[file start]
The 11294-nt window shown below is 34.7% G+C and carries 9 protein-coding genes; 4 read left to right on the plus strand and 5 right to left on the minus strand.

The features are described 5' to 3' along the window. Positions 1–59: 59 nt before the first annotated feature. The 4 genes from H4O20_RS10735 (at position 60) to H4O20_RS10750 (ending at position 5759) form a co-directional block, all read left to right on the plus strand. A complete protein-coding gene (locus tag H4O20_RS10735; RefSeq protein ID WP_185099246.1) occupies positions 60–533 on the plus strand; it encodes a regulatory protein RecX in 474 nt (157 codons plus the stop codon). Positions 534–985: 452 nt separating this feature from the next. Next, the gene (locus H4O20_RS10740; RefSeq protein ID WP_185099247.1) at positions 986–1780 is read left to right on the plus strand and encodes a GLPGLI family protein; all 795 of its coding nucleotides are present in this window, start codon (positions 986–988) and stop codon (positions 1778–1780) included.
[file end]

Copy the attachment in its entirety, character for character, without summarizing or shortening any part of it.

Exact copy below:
The 11294-nt window shown below is 34.7% G+C and carries 9 protein-coding genes; 4 read left to right on the plus strand and 5 right to left on the minus strand.

The features are described 5' to 3' along the window. Positions 1–59: 59 nt before the first annotated feature. The 4 genes from H4O20_RS10735 (at position 60) to H4O20_RS10750 (ending at position 5759) form a co-directional block, all read left to right on the plus strand. A complete protein-coding gene (locus tag H4O20_RS10735; RefSeq protein ID WP_185099246.1) occupies positions 60–533 on the plus strand; it encodes a regulatory protein RecX in 474 nt (157 codons plus the stop codon). Positions 534–985: 452 nt separating this feature from the next. Next, the gene (locus H4O20_RS10740; RefSeq protein ID WP_185099247.1) at positions 986–1780 is read left to right on the plus strand and encodes a GLPGLI family protein; all 795 of its coding nucleotides are present in this window, start codon (positions 986–988) and stop codon (positions 1778–1780) included.